Spring migrants arrive and I’m all ears. The essential rhythms of spring, Nature as we know and love her. I cannot find the cuckoo but redstart are back, in tentative song.
On Saturday, intermittent showers all day. Mud poached by the Welsh Black cattle had baked hard, now rain gives a superficial softness. The air is saturated with moisture, like a sauna.
Thanks to a Natural England botanist friend for ID on Gynosporangium clavariiforme
Season Songs in April, somewhere high in the canopy a wood warbler is singing loudly. Like a sixpence spinning on a marble slab. I search fresh oak leaves in the tree- tops but he blends in perfectly. A brimstone butterfly flits through the glade, a small bird darts low and attempts to snatch a butterfly. There are male orange-tip butterflies but they will not settle, fluttering rapid-winged over flowers of garlic mustard and off into the bramble. I spend an hour watching male orange-tip butterflies and I ponder why they come close but do not settle.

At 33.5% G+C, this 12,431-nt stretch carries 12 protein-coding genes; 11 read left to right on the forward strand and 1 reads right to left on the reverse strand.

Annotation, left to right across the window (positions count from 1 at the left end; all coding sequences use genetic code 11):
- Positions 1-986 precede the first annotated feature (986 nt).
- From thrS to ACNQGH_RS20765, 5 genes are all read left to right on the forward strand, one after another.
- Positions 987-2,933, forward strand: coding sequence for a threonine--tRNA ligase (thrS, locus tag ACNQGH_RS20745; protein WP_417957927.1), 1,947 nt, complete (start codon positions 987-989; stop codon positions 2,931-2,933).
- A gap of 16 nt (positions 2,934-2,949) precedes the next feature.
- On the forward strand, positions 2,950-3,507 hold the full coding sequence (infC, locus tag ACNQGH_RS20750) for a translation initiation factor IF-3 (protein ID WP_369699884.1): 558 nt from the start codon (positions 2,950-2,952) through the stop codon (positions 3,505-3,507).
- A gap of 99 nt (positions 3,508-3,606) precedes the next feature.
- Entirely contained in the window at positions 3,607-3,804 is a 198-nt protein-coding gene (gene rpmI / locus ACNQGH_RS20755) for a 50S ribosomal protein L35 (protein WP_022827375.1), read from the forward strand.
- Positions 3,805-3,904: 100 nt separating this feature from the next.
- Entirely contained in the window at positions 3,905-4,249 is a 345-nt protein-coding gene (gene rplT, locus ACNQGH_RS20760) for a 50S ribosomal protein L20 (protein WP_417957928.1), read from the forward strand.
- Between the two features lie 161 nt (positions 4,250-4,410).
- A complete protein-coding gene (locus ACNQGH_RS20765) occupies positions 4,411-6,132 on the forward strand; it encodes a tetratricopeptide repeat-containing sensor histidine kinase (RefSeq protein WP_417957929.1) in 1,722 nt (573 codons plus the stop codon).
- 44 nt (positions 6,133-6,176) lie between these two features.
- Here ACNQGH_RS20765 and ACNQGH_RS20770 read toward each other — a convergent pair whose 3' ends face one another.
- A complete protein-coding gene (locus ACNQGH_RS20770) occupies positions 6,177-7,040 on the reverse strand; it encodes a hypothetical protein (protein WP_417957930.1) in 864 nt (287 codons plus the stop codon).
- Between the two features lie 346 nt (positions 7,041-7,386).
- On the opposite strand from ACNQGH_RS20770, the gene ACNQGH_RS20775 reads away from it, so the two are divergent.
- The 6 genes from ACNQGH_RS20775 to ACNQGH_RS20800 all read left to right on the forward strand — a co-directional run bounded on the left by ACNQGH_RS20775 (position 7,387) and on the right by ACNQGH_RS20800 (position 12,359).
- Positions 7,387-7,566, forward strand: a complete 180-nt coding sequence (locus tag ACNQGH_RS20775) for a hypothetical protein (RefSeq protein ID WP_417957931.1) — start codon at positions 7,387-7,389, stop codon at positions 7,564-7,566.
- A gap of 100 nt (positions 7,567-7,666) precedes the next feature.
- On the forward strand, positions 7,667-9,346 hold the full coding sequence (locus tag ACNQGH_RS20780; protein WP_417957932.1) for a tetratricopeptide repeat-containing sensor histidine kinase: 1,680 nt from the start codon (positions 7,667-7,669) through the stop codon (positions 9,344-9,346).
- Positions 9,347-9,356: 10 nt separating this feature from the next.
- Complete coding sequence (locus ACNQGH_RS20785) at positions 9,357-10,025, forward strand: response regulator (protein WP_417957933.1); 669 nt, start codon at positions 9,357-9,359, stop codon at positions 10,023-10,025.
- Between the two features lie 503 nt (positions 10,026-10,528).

The mis-match of what I saw and heard and what I can show is amusing-frustrating. So, orange-tip butterflies from 8 May 2017, As Bottom the weaver says in Midsummer Night's Dream
The eye of
man hath not heard, the ear of man hath not seen
man's hand is not able to taste, his tongue to conceive,
nor his heart to report, what my dream was.
Nick Bottom, who melds the rustic with the sublime. Like my idyllic wood warblers high in the canopy whilst the patch of garlic mustard flowers is where all the local dogs frequent!